• For patients with truly low-risk cancer, with pathologically proven Gleason grade 6 disease (or lower based on older pathological staging), the risk of prostate cancer-specific mortality is now minimal, at around 2 percent of all such patients.
  • Even highly experienced surgeons exhibit considerable variation in their outcomes over time.
  • It takes about 250 operations to learn to do a radical prostatectomy well.
  • Even then, good surgeons are improving their skill and technique until they have done at least 1,000 procedures.
  • Within the MSKCC database, there is clear evidence that laparoscopic surgery has been associated with lower levels of continence and a greater risk for readmissions for additional surgery than open surgery.

Scardino concludes by presenting the following personal viewpoint:

  • When well performed, surgery provides excellent control of localized prostate cancer (cT1-cT3a disease).
  • Surgery is an appropriate first-line treatment for men with selected, high-risk cancers (cT3, Gleason 8-10, PSA > 20).
  • Surgery should be reserved for men with forms of prostate cancer that present a “meaningful threat” for long-term metastasis and prostate cancer-specific death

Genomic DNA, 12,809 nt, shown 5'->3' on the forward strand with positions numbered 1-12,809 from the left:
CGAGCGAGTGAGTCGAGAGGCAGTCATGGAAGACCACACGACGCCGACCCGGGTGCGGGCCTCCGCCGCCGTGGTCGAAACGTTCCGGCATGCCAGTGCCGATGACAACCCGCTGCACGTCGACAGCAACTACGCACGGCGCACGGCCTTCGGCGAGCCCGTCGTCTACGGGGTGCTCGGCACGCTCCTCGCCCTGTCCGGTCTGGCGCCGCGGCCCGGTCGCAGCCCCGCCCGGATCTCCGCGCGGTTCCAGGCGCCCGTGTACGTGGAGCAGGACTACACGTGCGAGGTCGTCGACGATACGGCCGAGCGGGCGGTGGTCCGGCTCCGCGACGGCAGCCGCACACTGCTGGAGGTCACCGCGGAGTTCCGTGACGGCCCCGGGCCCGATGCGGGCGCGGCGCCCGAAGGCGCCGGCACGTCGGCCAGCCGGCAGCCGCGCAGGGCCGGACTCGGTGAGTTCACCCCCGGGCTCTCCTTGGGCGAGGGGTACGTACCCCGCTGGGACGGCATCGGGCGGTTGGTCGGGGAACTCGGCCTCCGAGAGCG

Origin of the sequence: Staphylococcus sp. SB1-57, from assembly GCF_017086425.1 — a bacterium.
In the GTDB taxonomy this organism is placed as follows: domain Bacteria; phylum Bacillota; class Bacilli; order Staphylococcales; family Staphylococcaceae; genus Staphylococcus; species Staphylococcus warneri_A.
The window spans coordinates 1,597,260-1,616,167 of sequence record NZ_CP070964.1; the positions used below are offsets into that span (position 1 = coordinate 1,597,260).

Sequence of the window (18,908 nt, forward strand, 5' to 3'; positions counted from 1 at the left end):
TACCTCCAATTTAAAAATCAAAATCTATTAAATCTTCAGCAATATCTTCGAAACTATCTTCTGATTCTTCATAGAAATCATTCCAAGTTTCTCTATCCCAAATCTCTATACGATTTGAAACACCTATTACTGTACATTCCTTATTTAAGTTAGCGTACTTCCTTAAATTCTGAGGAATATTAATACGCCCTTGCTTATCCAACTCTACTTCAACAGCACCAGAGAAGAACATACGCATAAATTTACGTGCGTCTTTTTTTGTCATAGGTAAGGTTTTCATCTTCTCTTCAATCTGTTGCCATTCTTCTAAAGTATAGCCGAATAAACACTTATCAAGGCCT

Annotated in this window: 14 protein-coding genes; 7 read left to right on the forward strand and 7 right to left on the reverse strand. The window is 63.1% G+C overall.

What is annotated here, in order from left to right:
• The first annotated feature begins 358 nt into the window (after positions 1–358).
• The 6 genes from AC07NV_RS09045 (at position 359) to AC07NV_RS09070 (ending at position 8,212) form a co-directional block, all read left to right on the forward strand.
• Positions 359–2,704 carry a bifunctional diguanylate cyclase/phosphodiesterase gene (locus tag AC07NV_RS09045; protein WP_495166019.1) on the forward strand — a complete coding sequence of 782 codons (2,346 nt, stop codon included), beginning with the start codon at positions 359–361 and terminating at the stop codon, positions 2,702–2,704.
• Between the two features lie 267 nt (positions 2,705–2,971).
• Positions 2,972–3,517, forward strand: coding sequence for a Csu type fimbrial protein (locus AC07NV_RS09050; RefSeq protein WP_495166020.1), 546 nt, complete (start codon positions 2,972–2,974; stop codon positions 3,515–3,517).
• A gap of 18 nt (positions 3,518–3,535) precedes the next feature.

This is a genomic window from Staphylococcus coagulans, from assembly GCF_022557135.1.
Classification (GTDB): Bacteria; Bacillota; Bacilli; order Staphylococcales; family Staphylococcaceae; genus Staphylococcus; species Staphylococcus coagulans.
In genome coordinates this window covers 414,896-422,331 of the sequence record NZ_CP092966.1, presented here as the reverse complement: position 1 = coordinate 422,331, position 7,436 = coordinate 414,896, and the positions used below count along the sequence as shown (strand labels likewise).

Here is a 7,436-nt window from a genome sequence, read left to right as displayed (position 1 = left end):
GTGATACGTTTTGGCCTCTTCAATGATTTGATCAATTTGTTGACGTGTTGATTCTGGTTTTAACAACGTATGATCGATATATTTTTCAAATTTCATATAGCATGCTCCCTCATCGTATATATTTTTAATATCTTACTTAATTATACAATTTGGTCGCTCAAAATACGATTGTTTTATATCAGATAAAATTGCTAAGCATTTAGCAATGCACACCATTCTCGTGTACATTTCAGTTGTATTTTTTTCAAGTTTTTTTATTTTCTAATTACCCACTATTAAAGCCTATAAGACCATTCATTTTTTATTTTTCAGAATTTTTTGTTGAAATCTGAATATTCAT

• Surgery should not be used as a first-line treatment for men with low-risk cancers or elderly men.
  • Radical prostatectomy is a “technically challenging” procedure that is commonly associated with “troublesome” complications and side effects.
  • Achieving cancer control and achieving full recovery of continence and erectile function (the “trifecta”) is difficult (even for experienced surgeons).
  • Surgical outcomes are extremely sensitive to individual surgical technique.

Also during the course of this presentation, Scardino more than once makes the point that surgery is so successful at preventing prostate cancer-specific deaths for patients with low-risk disease that “one has to ask oneself” whether many of those patients couldn’t just be monitored and treated later if necessary.

There would be little argument in  the urologic oncology community that Dr. Scardino is one of the very best prostate cancer surgeons of his generation — if not the best. For him to be making a presentation of this type with this degree of clarity would again suggest to The “New” Prostate Cancer InfoLink that there is a major mindset shift taking place in the urology community about who really should get immediate surgical treatment for very early stage prostate cancer. It is clear that Dr. Scardino and his colleagues at MSKCC have already come to some specific conclusions — although they may still find themselves under pressure from newly diagnosed, low-risk patients to “just get it outta there.”